Romans 5:1-4 — Therefore, since we have been justified through faith, we have peace with God through our Lord Jesus Christ, through whom we have gained access by faith into this grace in which we now stand. And we boast in the hope of the glory of God. Not only so, but we also glory in our sufferings, because we know that suffering produces perseverance; perseverance, character; and character, hope. And hope does not put us to shame, because God’s love has been poured out into our hearts through the Holy Spirit, who has been given to us.
Did you notice in this passage how the sequence which ends with hope, begins with trouble? This is not the way we usually look at it. We usually think that the only way we can keep our hopes up is to believe that trouble will not come. Our hope is that we will not have any trouble. But Paul turns it all around and starts with trouble. And then, he says, that will lead to hope.
In the last hundred years, humankind has taken control of the world in incredible ways. Problems that caused life and death situations for our ancestors are not even given a thought by us today. Polio was at one time a dreaded killer and crippler; now you don’t hear much about it. The diagnosis of cancer used to be a death sentence; now, many kinds of cancer are treatable. Housework is easier, travel is fast and comfortable, food is in abundance, and even if there is a total crop failure in your area, the supermarket shelves remain full. If you are bored, there are endless opportunities for entertainment on your phone, hobbies and travel options galore, and parks to explore.
We have done away with so many troubles, we might begin to hope that that someday we will be able to eliminate trouble completely. Only a few more discoveries, a few more inventions, and we will be just fine. Our hope is to be without trouble; if not today, then tomorrow; if not this year, then next year.
Deep down, we know better. The troubles remain, and, if anything, increase. If for a while things do go well for us, we know it won’t last. To hope for a time of no trouble is a false hope.
Paul is more realistic. He starts where we what we all have all the time—troubles. Suffering. Paul isn’t trying to eliminate all the trouble in his life. That’s not where his hope lies. No, Paul plunges into life and faith and service to God, doing what he has been called to do, come what may. Oftentimes, it even seems he’s looking for trouble, and he gets is; conflict, beatings, disease, shipwrecks, and more. But for Paul, such suffering builds patience and endurance, and that builds character, and then, character produces his hope. Hope comes from faithfully passing through trouble in faith; not by eliminating the trouble.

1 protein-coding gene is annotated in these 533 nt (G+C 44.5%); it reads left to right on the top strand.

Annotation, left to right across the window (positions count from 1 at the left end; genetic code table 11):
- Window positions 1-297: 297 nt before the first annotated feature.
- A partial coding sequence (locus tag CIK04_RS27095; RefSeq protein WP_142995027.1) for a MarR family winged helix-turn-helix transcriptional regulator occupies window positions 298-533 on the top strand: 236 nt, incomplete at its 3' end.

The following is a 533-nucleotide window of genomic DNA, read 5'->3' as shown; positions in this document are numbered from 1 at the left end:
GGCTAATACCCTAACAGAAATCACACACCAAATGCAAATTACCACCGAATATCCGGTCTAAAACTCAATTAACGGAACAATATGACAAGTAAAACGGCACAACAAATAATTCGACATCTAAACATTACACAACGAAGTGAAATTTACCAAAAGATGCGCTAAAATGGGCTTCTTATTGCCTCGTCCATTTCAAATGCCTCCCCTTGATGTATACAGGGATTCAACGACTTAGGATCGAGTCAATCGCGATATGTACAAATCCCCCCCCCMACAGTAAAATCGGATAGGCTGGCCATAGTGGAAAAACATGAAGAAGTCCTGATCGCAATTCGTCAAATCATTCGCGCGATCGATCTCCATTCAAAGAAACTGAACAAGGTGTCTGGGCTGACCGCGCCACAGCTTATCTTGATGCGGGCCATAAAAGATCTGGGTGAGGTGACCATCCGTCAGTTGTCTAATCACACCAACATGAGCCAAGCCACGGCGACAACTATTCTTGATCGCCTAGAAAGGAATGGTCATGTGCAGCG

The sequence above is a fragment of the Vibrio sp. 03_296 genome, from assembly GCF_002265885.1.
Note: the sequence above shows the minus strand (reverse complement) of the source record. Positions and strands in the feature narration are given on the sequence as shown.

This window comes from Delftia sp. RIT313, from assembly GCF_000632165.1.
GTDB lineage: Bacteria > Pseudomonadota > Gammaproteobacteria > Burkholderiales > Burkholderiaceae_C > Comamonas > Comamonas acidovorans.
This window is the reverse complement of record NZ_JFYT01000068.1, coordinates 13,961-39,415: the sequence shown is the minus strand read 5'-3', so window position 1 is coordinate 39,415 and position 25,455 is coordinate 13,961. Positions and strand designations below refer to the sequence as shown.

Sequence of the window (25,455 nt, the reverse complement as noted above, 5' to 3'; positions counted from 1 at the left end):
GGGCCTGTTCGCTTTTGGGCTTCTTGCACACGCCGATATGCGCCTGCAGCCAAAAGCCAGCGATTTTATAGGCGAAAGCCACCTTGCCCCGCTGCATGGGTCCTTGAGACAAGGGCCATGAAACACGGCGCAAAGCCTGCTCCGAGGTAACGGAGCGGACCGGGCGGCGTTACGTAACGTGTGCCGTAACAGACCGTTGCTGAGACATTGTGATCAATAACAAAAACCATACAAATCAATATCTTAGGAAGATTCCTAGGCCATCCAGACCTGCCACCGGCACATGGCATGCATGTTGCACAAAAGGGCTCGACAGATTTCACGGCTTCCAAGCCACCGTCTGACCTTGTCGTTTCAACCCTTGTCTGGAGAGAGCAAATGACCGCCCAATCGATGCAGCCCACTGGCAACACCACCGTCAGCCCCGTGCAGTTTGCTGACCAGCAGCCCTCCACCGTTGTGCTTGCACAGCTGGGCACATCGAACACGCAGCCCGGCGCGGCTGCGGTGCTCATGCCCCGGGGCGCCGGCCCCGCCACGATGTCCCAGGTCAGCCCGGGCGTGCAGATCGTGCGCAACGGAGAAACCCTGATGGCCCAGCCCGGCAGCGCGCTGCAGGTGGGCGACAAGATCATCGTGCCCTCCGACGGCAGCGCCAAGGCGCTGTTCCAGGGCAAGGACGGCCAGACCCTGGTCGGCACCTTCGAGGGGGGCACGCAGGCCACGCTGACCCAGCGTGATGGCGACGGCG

It is amazing to realize how much of the Bible was written by people who were in trouble, cut off from health, loved ones, homeland, or freedom. Sometimes it is only in the midst of trouble that we realize fully the value of what we have lost. It is when we are sick that we appreciate good health. It is after a loved one has been stricken that we realize how much we love them. It is when we have no job that we realize what a blessing work can be. It is after a nation has lost its freedom that it realizes how priceless freedom is. It is when we social distancing becomes necessary that we realize what a blessing it is to get a hug from a grandchild.
So too, in all our troubles in life, we can see a sign pointing us to that which we have lost– our fellowship with God. Our trouble can point us to the restoration God has promised, and with that promise, we can again have hope. Therefore, Paul begins where we are at, with suffering, and he says that can lead us to the hope that comes from knowing we are at peace with God (verse one).
We do know that suffering doesn’t always lead to hope, not even for Christians. Suffering can also lead to bitterness and despair. Suffering can strengthen our faith and hope and character. Suffering can also destroy people. But Paul is not here giving a step by step analysis of what always happen when we face trouble. Rather, he’s giving a promise– a promise that we are justified by faith in Christ. That’s how this chapter begins. And now, he says, with that promise, your suffering can be turned into hope. If you believe the promise and see your life and suffering in the context of that promise, then suffering does lead to hope. Suffering can create in us the desire for that hope. (continued…)